Blockchain technology was introduced to protect privacy, but there are concerns that it may actually lead to the invasion of privacy due to transaction records being made transparent. Although the encryption is built in to guarentee privacy, the encryption process is certainly not full-proof.

Seoul University professor Cheon Jung Hee spoke on privacy protection through encryption at UDC 2018. Cheon stated that the gradually increasing risk of personal data leaks is accelerating the evolution of enhanced encryption methods, particularly homomorphic encryption.

Homomorphic encryption allows for statistical analysis of data while maintaining the encryption status, meaning the contents of the encrypted files cannot be viewed. Homomorphic encryption is gaining interest as a future technology that keeps personal data in an encrypted state while still allowing it to be utilized safely. As encryption keys are being used more and more frequently, they have also become the main targets of hackers.

Homomorphic encryption is a technology that protects these encryption keys. Cheon opened his presentation by saying, “Until now, public key passwords (third-generation passwords) have been used to protect data, but hacking has continued. Encryption keys are used every time passwords are entered, and as the process of entering and removing the encryption key is repeated, data is easier for hackers to grab.” Homomorphic encryption, fourth-generation passwords of the future, are passwords that protect the key and involve the key only when someone directly reviews the data.

With homomorphic encryption, the results calculated utilizing encrypted data are returned to the data owner and then personally decrypted by the same owner to view the results. “We are heading toward a world without encryption keys. Homomorphic encryption technology is a technology that protects data because it doesn’t require computers to use keys to carry on their tasks,” stated Cheon.

He also pointed out that the current process of decrypting all the data first and then calculating it leaves both the data and the key entirely exposed. By using homomorphic encryption, the encryption key does not need to be relayed to the computer, subcontractor, or data processing personnel. That means the risk of personal data leaks can be reduced significantly.

Cheon explained that it would be possible to request tasks such as the storage or query of data while only uploading encrypted data with homomorphic encryption. With previous methods, the data had to be uploaded in plain text, which meant it could also be accessed by any machine learning AI. “If it is possible for the task to be handled on the cloud without the AI knowing what the task is, that would make machine learning impossible. That means the data can’t be used by the cloud or company device for other purposes”.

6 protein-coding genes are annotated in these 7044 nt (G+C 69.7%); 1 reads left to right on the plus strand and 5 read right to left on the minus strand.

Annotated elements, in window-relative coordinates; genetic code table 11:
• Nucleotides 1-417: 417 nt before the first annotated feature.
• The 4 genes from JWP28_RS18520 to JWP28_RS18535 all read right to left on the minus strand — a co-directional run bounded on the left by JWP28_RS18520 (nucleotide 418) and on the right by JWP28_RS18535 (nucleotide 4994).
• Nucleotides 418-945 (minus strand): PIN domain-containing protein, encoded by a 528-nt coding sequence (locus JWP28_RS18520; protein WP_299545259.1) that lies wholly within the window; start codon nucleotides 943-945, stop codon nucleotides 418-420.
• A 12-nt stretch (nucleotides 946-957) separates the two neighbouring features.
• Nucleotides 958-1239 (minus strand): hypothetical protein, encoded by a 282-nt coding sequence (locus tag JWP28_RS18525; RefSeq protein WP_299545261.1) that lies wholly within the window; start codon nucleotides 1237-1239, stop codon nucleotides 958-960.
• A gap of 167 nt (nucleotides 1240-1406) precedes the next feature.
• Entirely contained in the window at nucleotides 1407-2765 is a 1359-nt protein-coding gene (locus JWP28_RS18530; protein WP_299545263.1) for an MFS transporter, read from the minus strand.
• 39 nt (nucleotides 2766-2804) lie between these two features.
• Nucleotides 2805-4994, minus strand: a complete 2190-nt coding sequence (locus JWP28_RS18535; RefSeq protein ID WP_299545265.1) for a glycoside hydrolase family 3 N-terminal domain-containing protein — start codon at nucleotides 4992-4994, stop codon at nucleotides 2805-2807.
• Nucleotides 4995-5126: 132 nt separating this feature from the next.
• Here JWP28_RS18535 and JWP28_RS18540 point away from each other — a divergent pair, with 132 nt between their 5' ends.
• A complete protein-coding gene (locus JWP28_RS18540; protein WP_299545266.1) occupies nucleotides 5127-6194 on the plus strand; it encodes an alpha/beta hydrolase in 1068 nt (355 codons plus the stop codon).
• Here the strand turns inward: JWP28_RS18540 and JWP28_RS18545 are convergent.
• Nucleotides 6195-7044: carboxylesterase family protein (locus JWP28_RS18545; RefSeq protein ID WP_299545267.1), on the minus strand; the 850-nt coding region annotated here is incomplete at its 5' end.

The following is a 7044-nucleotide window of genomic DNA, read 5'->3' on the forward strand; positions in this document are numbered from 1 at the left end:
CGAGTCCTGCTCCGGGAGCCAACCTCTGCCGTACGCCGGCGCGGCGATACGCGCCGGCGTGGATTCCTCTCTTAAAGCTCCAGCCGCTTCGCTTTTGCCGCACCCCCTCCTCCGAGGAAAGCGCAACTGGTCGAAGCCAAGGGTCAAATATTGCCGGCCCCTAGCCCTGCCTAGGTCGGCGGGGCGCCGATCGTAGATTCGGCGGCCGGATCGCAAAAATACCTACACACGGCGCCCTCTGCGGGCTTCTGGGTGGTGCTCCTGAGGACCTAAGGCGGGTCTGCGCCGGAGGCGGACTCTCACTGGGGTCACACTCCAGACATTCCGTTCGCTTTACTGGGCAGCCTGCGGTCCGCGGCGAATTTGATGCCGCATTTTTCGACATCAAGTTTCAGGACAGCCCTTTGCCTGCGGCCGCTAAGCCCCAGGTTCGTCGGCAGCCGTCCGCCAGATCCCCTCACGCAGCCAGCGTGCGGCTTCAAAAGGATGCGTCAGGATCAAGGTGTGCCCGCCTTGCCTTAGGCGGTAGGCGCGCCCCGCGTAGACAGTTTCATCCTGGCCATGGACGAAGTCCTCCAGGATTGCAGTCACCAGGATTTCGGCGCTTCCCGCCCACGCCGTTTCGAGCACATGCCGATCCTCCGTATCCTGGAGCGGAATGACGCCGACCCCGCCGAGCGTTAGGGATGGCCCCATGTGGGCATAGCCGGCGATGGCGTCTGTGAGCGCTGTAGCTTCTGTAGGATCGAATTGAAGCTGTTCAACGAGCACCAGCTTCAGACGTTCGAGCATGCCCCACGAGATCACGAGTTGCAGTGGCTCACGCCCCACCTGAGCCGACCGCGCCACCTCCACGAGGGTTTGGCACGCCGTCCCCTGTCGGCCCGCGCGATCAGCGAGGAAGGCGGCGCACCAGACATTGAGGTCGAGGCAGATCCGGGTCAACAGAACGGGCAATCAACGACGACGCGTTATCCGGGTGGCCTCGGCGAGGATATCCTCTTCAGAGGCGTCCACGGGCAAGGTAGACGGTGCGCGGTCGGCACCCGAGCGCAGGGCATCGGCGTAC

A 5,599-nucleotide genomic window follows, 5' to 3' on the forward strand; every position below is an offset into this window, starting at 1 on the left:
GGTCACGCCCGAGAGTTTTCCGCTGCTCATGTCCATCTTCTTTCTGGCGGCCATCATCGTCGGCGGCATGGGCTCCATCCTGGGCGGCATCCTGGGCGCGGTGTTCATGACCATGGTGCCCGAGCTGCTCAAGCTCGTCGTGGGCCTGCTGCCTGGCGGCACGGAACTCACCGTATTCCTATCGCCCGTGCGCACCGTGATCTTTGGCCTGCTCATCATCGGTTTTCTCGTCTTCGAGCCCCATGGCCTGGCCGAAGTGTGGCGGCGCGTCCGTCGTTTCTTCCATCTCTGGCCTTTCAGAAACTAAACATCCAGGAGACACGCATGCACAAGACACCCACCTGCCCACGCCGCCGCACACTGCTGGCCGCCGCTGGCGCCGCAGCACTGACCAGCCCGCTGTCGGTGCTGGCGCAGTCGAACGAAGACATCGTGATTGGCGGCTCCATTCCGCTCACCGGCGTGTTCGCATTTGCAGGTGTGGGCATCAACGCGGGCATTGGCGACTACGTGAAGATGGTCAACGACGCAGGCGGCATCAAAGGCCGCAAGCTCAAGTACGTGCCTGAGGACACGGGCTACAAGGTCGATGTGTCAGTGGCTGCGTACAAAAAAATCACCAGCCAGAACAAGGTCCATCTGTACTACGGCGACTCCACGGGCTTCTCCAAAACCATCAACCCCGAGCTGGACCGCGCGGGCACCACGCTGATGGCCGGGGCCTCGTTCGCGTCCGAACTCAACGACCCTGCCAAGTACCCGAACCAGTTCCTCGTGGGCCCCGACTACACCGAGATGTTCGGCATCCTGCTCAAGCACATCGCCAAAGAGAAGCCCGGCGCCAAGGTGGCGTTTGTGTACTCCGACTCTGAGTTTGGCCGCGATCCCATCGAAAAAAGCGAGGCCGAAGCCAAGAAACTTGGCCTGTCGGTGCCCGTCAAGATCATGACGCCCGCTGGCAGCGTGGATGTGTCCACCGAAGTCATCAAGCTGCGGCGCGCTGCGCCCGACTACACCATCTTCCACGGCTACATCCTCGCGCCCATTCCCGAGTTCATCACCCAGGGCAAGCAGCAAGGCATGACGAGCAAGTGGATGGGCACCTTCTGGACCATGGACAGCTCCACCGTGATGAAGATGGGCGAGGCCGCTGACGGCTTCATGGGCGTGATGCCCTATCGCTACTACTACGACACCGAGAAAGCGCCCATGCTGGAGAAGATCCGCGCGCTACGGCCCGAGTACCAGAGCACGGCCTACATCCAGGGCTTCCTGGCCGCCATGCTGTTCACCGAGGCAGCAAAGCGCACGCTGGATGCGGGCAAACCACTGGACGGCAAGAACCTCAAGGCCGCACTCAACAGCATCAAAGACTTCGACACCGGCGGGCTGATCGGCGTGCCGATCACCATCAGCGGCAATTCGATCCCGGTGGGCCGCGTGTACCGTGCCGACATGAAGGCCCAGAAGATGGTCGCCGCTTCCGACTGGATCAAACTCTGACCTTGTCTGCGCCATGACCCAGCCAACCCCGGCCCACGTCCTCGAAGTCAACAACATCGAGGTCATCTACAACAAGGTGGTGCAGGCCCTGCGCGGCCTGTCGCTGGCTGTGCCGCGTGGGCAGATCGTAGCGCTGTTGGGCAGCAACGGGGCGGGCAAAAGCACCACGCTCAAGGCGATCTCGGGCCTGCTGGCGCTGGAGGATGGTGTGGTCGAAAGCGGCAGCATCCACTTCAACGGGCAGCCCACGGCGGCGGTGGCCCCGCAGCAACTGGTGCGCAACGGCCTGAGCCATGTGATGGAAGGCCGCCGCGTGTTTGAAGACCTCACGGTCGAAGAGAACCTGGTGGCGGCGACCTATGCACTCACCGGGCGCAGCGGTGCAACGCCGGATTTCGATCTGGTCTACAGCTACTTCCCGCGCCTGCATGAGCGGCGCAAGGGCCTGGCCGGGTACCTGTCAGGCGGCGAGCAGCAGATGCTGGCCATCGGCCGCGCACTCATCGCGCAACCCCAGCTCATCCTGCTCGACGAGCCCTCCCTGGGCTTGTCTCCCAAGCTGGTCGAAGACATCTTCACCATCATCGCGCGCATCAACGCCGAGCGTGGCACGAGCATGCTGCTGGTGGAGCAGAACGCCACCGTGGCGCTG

As of now, only the so-called third-generation public key encryption methods are being used. According to Cheon, homomorphic encryption has yet to be commercialized. The Industrial & Mathematical Data Analytics Research Center of Seoul University is currently partnering with Korea Smart Authentication Corp to develop services that combine homomorphic encryption-applied biometric authentication with financial data. “Commercialization of homomorphic encryption-applied biometrics and financial data analysis will be possible soon, making Korea the first country to commercialize this technology,” he added.

There are those that believe smart contracts are the best way to resolve private data leak issues. At UDC 2018, UC Berkeley professor and Oasis Labs founder and CEO Dawn Song discussed this topic during her presentation titled, “Oasis: Privacy-preserving Smart Contracts at Scale.”

Song said that “The ‘data silo (barrier between departments within an organization)’ issue still exists, where data is not combined and utilized only in isolation by individual companies or business units. And personal data leak issues still persist. We can resolve these issues through smart contracts.”

Oasis Labs develops fraudulent transaction prevention solutions utilizing blockchain-based cloud computing and machine learning technology. Song argued that “If the personal data handled by banks can be integrated, fraud prevention models can become more sophisticated and precise. The problem is that sharing personal data outside of the organization is a very sensitive and complicated matter. Sensitive data can be sufficiently protected, and the data can be used in an integrated fashion if the smart contract features of blockchain are used.”

Oasis Labs focuses on the fraud detection systems independently operated by financial organizations. They have developed a method where data from these sources can be integrated and used while still protecting personal data. When sensitive financial data is shared, privacy protection devices are automatically run by the smart contracts.

“Basically, a large amount of data must be available for artificial intelligence to learn fraud detection patterns. Better performing fraud detection models can be developed if smart contract features can be used to integrate transaction data safely,” Song added.

Founded in 2018, Oasis Labs is developing a next-generation protocol that allows developers, regardless of expertise, to develop privacy protection smart contracts easily and cost-efficiently. Song concluded that “the main mission of Oasis Labs is to protect security and privacy. We are working hard on hardware with enhanced security, the Oasis platform, and an open source design to achieve this mission.”

※ Referenced speeches (The speeches can be viewed in their entirety on the UDC 2018 YouTube page)

- “Blockchain Software Security — Case Analysis of Blockchain Platform Vulnerabilities” by Korea University Professor Lee Heejo

- “BitGo’s Multi-signature Wallet” by BitGo CTO Benedict Chan

- “Approximate Homomorphic Encryption and Machine Learning” by Seoul University Professor Cheon Jung Hee

- “Oasis: Privacy-preserving Smart Contracts at Scale” by Oasis Lab Founder & CEO Dawn Song

*This post is a translated excerpt from Proof of Report UDC 2018 written by Ran Ko, CCO of Join:D, a blockchain media affiliated with JoongAng Daily.